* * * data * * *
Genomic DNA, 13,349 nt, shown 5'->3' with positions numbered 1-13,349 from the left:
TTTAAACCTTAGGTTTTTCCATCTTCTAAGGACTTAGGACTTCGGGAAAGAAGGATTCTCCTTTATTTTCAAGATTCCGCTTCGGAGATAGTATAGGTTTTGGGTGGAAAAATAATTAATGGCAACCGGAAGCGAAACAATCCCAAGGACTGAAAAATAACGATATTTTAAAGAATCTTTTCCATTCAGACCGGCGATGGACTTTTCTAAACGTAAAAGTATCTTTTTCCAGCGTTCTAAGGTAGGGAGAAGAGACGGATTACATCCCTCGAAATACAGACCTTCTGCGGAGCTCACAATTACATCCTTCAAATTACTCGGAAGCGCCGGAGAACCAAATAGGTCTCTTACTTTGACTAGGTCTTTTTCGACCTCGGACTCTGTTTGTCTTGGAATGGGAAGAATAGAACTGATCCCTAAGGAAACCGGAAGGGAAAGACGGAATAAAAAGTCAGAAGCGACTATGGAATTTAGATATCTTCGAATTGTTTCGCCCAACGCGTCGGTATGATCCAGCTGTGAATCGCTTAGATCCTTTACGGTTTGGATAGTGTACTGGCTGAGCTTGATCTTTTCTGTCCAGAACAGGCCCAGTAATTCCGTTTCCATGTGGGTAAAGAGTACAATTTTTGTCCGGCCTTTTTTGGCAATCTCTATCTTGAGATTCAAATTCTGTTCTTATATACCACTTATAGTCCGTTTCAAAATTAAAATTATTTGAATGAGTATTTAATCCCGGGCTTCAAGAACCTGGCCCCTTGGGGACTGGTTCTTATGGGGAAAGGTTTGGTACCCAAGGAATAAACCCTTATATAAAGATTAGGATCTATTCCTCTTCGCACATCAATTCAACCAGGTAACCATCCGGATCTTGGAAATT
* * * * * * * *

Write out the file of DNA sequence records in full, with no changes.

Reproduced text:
Genomic DNA, 13,349 nt, shown 5'->3' with positions numbered 1-13,349 from the left:
TTTAAACCTTAGGTTTTTCCATCTTCTAAGGACTTAGGACTTCGGGAAAGAAGGATTCTCCTTTATTTTCAAGATTCCGCTTCGGAGATAGTATAGGTTTTGGGTGGAAAAATAATTAATGGCAACCGGAAGCGAAACAATCCCAAGGACTGAAAAATAACGATATTTTAAAGAATCTTTTCCATTCAGACCGGCGATGGACTTTTCTAAACGTAAAAGTATCTTTTTCCAGCGTTCTAAGGTAGGGAGAAGAGACGGATTACATCCCTCGAAATACAGACCTTCTGCGGAGCTCACAATTACATCCTTCAAATTACTCGGAAGCGCCGGAGAACCAAATAGGTCTCTTACTTTGACTAGGTCTTTTTCGACCTCGGACTCTGTTTGTCTTGGAATGGGAAGAATAGAACTGATCCCTAAGGAAACCGGAAGGGAAAGACGGAATAAAAAGTCAGAAGCGACTATGGAATTTAGATATCTTCGAATTGTTTCGCCCAACGCGTCGGTATGATCCAGCTGTGAATCGCTTAGATCCTTTACGGTTTGGATAGTGTACTGGCTGAGCTTGATCTTTTCTGTCCAGAACAGGCCCAGTAATTCCGTTTCCATGTGGGTAAAGAGTACAATTTTTGTCCGGCCTTTTTTGGCAATCTCTATCTTGAGATTCAAATTCTGTTCTTATATACCACTTATAGTCCGTTTCAAAATTAAAATTATTTGAATGAGTATTTAATCCCGGGCTTCAAGAACCTGGCCCCTTGGGGACTGGTTCTTATGGGGAAAGGTTTGGTACCCAAGGAATAAACCCTTATATAAAGATTAGGATCTATTCCTCTTCGCACATCAATTCAACCAGGTAACCATCCGGATCTTGGAAATT